Seattle, Washington On the Subject of Air Travel

It would be stupid for me to claim the traveling I’ve done has made me an expert on the subject. By most standards, I’m actually terrible at it. But there are a few things I’ve learned, and those things are fresh in my mind after taking four flights in the last five days, totaling 17 hours in the air. For lack of anything else to say today – or at least anything it’d be prudent for me to talk about – I’m going to launch into it.

1) How about we start with the real gobsmacker? Here’s the big secret I’ve figured out. From what I’ve seen, no one else who’s ever boarded a plane is privy to this knowledge. Ready?…

When the plane stops moving, you don’t have to get up.

There is absolutely no reason to leap into the aisle, be the first to grab your carry-on, then cram for the door. You’re just hurrying so you can wait somewhere else. Nevertheless, this is what 99% of passengers do on every plane I’ve been on, in every country I’ve visited. It seems to be some strange impulse originating from the approximate level of consciousness that zombies operate on.

Here’s what I do: Nothing. If I’m reading, I keep on reading. If I’m sleeping, I keep on sleeping. Yes, it freaks out the flight attendants. But that’s okay. When the aisles are clear, I casually stand up, stretch, sort my belongings out, and eventually, quietly, languidly, deplane.

You wanna know what I do next? I usually go to the bathroom – if even just to splash water on my face.

After that? I look for a newsstand, maybe a place to sit down and get a drink. Any kind of distraction.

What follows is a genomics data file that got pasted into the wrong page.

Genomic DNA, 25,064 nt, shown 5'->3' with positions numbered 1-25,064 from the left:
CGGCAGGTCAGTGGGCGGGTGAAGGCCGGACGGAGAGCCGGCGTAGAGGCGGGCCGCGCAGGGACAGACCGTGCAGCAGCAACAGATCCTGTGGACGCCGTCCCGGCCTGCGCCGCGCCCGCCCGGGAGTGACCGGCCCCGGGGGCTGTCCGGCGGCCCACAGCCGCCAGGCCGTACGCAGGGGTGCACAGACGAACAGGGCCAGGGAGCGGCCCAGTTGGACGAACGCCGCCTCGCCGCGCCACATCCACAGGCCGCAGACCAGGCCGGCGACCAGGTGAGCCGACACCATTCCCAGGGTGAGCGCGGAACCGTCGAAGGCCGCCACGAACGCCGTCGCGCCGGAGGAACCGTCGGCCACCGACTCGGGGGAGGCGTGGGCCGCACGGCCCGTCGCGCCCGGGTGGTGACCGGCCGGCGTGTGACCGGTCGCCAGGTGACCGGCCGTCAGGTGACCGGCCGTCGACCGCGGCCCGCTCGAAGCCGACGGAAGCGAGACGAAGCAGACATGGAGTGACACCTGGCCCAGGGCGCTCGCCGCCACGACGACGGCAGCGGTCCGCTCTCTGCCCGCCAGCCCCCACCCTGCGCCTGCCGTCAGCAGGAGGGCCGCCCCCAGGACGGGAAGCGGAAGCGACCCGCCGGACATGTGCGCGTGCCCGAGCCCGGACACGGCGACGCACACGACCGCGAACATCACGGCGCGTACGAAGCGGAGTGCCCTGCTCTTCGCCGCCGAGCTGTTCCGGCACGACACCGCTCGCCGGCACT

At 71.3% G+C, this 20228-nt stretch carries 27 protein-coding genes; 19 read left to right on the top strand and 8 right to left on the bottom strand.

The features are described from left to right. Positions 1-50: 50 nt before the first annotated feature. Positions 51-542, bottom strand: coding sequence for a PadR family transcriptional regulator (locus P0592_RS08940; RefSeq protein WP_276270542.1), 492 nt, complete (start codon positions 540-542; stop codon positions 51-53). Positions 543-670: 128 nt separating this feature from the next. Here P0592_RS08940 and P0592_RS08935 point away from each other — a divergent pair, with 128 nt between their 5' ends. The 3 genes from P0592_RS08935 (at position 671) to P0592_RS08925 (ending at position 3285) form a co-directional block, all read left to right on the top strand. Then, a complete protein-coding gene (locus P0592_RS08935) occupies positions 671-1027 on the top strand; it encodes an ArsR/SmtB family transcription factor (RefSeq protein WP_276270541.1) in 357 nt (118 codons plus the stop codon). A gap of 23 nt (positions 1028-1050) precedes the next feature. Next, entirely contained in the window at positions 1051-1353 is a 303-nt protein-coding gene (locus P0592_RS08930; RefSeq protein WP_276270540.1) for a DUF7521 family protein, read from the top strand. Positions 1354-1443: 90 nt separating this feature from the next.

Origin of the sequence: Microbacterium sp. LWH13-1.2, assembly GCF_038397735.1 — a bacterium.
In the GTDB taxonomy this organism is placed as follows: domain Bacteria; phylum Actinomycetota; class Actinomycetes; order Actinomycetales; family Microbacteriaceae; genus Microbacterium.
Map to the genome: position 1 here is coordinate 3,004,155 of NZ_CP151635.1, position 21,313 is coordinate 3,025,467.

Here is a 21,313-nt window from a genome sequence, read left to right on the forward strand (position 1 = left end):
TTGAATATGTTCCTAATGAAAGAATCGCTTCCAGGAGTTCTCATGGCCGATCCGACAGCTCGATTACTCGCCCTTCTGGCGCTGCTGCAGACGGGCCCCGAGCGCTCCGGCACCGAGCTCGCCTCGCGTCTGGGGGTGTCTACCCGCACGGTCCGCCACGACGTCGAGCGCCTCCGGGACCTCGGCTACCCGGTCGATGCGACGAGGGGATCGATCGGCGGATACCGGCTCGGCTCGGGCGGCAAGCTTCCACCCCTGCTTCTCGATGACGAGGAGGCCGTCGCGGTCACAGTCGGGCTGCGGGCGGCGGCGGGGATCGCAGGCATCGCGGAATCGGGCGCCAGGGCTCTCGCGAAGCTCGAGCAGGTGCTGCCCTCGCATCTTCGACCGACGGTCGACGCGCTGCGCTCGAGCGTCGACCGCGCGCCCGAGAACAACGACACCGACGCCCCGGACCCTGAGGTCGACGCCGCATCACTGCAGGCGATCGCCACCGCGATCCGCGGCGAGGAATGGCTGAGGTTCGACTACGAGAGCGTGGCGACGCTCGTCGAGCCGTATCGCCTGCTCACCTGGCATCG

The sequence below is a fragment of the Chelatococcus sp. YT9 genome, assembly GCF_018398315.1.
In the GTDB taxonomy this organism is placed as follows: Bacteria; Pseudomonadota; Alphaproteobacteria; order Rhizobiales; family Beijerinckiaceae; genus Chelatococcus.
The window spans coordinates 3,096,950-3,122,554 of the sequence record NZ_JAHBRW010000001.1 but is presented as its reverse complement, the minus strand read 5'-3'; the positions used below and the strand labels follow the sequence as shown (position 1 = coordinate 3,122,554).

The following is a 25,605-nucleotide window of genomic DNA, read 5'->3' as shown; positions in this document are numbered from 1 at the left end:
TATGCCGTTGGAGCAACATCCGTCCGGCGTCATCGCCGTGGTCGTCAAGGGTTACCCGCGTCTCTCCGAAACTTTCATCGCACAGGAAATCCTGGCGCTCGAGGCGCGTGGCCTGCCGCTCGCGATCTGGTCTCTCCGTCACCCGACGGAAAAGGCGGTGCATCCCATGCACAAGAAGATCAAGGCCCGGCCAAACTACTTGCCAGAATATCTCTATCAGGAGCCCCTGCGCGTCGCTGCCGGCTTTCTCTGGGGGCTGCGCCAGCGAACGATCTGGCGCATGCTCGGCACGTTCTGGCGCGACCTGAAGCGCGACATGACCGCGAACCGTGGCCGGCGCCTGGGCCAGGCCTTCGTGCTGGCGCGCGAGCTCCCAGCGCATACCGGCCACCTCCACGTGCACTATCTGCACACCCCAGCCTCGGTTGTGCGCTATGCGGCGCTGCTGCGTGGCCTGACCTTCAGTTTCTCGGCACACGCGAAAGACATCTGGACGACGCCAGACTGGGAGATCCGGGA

And then? Yes, I go to baggage claim. And if I’ve wasted enough time, I get there just as my bag is coming onto the carousel. If I haven’t dawdled long enough, I do some laps to get the lead out while I wait.

Even when I don’t have to claim baggage, I still follow this lackadaisical policy. It makes the whole ordeal more pleasant.

Granted, when customs is involved, it’s a different story. In that situation, I grudgingly advise bolting for the exit as it will get you to the immigration line before it swells up.

2) Checking in online before going to the airport. This seems to be something airlines have only recently started doing. Why they do it, I have no idea. Isn’t the whole point of checking in to make sure you’re actually there? Doesn’t it defeat the purpose if you check in from home? It makes no sense to me, but it saves waiting in line and gives you much better odds of getting a good seat.

3) Which brings me to seats. This one isn’t so much a tip as a gripe. Can we resolve that the unfortunate sap who gets crammed in the middle of a row is implicitly entitled to at least one arm rest? This should go without saying. But most people are selfish and evil…at least on airplanes.

4) If you’re big enough and you can remember, press your knees against the back of the seat in front of you for at least the first ten minutes after the seat belt sign turns off. If the person tries to recline, lock your legs in place and hold firm. Eventually they’ll decide it’s broken and give up.